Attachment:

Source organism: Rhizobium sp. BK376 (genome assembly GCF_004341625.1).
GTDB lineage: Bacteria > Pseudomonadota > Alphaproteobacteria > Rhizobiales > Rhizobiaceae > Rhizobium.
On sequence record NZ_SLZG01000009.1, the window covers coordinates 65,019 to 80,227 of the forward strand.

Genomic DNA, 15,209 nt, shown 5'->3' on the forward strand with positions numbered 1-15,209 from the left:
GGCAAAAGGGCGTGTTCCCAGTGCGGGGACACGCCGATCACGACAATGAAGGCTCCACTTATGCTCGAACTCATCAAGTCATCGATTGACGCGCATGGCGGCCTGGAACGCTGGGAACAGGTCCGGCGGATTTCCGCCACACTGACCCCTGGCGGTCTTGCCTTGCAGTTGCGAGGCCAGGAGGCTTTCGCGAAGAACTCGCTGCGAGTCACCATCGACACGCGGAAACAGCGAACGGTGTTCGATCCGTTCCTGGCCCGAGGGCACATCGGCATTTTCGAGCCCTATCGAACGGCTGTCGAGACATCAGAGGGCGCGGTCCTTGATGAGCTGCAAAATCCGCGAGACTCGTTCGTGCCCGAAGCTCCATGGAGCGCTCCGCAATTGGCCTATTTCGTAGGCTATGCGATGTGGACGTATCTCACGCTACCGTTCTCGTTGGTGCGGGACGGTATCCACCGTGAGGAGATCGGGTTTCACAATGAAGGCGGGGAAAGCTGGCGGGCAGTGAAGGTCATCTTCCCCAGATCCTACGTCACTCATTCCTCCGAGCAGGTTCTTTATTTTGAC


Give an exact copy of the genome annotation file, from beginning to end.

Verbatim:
Source organism: Rhizobium sp. BK376 (genome assembly GCF_004341625.1).
GTDB lineage: Bacteria > Pseudomonadota > Alphaproteobacteria > Rhizobiales > Rhizobiaceae > Rhizobium.
On sequence record NZ_SLZG01000009.1, the window covers coordinates 65,019 to 80,227 of the forward strand.

Genomic DNA, 15,209 nt, shown 5'->3' on the forward strand with positions numbered 1-15,209 from the left:
GGCAAAAGGGCGTGTTCCCAGTGCGGGGACACGCCGATCACGACAATGAAGGCTCCACTTATGCTCGAACTCATCAAGTCATCGATTGACGCGCATGGCGGCCTGGAACGCTGGGAACAGGTCCGGCGGATTTCCGCCACACTGACCCCTGGCGGTCTTGCCTTGCAGTTGCGAGGCCAGGAGGCTTTCGCGAAGAACTCGCTGCGAGTCACCATCGACACGCGGAAACAGCGAACGGTGTTCGATCCGTTCCTGGCCCGAGGGCACATCGGCATTTTCGAGCCCTATCGAACGGCTGTCGAGACATCAGAGGGCGCGGTCCTTGATGAGCTGCAAAATCCGCGAGACTCGTTCGTGCCCGAAGCTCCATGGAGCGCTCCGCAATTGGCCTATTTCGTAGGCTATGCGATGTGGACGTATCTCACGCTACCGTTCTCGTTGGTGCGGGACGGTATCCACCGTGAGGAGATCGGGTTTCACAATGAAGGCGGGGAAAGCTGGCGGGCAGTGAAGGTCATCTTCCCCAGATCCTACGTCACTCATTCCTCCGAGCAGGTTCTTTATTTTGAC